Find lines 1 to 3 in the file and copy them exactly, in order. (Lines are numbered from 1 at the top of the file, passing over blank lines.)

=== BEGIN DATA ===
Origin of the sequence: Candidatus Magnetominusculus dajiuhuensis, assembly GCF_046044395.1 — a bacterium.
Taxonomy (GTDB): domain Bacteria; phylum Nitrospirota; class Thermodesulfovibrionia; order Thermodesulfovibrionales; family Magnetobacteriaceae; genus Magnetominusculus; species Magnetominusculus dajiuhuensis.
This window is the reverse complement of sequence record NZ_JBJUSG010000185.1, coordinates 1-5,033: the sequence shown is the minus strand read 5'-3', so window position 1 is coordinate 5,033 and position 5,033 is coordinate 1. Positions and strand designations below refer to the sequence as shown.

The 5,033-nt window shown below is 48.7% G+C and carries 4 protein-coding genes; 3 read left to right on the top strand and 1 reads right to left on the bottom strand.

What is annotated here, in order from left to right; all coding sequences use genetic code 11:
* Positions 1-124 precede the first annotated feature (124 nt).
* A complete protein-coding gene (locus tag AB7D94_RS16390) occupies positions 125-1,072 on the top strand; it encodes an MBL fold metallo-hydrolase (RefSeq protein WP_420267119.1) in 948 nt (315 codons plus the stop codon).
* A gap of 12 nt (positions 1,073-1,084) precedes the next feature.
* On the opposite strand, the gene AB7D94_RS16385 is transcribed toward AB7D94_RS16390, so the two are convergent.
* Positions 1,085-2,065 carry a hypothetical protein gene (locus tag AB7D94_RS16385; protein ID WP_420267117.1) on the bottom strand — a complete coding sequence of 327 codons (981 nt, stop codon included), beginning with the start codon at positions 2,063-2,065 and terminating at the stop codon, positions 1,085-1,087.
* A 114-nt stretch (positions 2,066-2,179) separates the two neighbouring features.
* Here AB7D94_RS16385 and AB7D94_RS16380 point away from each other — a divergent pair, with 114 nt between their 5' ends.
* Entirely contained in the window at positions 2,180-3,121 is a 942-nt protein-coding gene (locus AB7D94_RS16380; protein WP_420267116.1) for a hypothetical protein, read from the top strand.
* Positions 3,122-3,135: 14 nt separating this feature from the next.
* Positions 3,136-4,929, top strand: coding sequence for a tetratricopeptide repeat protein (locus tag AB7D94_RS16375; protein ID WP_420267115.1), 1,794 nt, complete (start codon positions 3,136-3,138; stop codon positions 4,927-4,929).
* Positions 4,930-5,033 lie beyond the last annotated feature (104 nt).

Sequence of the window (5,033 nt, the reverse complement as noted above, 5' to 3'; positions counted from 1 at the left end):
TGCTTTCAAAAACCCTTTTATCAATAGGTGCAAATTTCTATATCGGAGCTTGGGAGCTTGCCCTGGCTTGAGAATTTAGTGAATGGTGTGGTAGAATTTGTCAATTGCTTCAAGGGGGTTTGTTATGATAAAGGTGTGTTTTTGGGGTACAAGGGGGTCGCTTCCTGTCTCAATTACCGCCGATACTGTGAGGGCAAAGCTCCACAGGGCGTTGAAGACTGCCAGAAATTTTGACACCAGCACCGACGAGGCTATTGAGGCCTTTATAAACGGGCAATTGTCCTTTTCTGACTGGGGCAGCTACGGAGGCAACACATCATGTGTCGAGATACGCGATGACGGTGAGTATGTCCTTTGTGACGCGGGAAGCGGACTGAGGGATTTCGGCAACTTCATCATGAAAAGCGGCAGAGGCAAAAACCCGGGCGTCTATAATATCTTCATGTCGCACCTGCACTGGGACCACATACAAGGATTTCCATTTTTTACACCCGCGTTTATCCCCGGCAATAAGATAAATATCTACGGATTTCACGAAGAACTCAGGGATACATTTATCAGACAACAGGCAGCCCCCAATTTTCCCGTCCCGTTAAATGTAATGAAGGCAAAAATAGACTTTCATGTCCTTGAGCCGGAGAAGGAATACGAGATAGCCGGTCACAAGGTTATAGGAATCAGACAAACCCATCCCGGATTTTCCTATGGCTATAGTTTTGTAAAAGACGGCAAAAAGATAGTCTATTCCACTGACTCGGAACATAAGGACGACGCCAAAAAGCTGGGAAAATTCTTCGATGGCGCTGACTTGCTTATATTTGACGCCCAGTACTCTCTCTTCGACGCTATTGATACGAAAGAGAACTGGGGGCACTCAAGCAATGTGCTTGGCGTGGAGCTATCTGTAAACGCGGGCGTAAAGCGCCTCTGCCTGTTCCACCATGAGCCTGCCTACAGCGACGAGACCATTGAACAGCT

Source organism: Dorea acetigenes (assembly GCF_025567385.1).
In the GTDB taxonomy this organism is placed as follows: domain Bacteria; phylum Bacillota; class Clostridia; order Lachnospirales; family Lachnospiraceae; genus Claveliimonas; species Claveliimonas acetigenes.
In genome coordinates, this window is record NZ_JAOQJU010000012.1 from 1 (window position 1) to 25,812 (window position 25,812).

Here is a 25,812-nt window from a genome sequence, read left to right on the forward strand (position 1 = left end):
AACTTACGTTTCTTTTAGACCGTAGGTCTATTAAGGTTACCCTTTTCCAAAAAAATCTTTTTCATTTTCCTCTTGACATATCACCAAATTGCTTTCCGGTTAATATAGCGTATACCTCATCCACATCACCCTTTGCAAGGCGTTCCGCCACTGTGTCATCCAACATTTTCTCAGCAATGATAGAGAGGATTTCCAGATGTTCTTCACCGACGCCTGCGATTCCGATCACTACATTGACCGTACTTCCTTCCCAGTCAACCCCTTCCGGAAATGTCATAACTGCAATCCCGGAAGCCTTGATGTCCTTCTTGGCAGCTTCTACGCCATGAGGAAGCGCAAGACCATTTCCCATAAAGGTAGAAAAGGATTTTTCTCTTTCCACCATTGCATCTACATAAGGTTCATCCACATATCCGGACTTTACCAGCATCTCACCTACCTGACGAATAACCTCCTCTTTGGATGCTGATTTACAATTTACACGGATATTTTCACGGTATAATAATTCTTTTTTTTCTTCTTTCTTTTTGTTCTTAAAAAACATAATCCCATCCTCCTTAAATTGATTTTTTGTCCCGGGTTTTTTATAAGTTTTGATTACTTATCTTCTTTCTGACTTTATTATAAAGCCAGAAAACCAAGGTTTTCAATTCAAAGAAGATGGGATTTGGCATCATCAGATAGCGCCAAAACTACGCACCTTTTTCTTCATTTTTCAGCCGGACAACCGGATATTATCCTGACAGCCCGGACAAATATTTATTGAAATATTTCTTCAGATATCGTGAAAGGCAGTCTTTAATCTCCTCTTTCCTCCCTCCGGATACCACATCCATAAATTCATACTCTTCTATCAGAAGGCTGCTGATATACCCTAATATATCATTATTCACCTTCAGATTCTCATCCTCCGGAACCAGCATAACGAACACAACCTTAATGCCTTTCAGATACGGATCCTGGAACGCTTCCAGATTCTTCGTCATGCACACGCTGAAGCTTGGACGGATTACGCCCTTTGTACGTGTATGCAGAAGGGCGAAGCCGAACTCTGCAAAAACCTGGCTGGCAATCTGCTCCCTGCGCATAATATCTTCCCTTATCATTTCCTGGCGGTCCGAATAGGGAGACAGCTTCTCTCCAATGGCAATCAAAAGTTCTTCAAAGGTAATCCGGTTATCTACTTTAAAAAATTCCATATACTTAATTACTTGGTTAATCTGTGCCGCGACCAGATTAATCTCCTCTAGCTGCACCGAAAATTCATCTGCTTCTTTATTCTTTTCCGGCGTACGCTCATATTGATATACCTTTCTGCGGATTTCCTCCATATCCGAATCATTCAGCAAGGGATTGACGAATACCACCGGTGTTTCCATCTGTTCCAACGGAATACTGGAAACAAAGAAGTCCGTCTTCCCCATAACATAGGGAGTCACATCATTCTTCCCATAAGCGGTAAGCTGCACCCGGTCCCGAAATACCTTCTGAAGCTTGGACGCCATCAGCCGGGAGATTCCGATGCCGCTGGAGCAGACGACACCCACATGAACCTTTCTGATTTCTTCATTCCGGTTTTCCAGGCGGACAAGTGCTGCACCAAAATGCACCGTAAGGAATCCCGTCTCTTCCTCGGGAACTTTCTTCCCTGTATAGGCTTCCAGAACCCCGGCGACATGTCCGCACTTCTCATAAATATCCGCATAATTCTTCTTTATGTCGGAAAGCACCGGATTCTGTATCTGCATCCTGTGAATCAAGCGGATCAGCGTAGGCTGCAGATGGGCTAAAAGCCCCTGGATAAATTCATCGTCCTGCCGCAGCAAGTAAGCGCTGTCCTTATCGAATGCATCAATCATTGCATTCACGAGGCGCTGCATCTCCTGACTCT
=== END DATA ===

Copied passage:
Origin of the sequence: Candidatus Magnetominusculus dajiuhuensis, assembly GCF_046044395.1 — a bacterium.
Taxonomy (GTDB): domain Bacteria; phylum Nitrospirota; class Thermodesulfovibrionia; order Thermodesulfovibrionales; family Magnetobacteriaceae; genus Magnetominusculus; species Magnetominusculus dajiuhuensis.
This window is the reverse complement of sequence record NZ_JBJUSG010000185.1, coordinates 1-5,033: the sequence shown is the minus strand read 5'-3', so window position 1 is coordinate 5,033 and position 5,033 is coordinate 1. Positions and strand designations below refer to the sequence as shown.